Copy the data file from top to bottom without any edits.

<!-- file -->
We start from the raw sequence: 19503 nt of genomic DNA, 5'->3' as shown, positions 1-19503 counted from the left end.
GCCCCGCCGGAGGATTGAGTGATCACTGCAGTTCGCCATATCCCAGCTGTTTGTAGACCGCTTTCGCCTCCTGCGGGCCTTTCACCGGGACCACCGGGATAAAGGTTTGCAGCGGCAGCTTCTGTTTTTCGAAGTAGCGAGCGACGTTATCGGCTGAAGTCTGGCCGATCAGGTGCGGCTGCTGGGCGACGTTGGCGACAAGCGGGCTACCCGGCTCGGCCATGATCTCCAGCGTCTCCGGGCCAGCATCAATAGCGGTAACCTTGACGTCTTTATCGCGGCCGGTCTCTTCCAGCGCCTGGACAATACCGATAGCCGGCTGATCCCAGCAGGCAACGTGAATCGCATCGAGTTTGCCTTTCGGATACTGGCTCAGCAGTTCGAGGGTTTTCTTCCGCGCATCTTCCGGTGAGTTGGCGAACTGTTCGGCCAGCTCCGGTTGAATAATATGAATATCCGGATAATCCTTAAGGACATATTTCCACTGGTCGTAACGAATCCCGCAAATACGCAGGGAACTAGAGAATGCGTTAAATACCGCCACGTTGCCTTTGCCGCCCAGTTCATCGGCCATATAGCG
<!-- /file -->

We start from the raw sequence: 19503 nt of genomic DNA, 5'->3' as shown, positions 1-19503 counted from the left end.
GCCCCGCCGGAGGATTGAGTGATCACTGCAGTTCGCCATATCCCAGCTGTTTGTAGACCGCTTTCGCCTCCTGCGGGCCTTTCACCGGGACCACCGGGATAAAGGTTTGCAGCGGCAGCTTCTGTTTTTCGAAGTAGCGAGCGACGTTATCGGCTGAAGTCTGGCCGATCAGGTGCGGCTGCTGGGCGACGTTGGCGACAAGCGGGCTACCCGGCTCGGCCATGATCTCCAGCGTCTCCGGGCCAGCATCAATAGCGGTAACCTTGACGTCTTTATCGCGGCCGGTCTCTTCCAGCGCCTGGACAATACCGATAGCCGGCTGATCCCAGCAGGCAACGTGAATCGCATCGAGTTTGCCTTTCGGATACTGGCTCAGCAGTTCGAGGGTTTTCTTCCGCGCATCTTCCGGTGAGTTGGCGAACTGTTCGGCCAGCTCCGGTTGAATAATATGAATATCCGGATAATCCTTAAGGACATATTTCCACTGGTCGTAACGAATCCCGCAAATACGCAGGGAACTAGAGAATGCGTTAAATACCGCCACGTTGCCTTTGCCGCCCAGTTCATCGGCCATATAGCG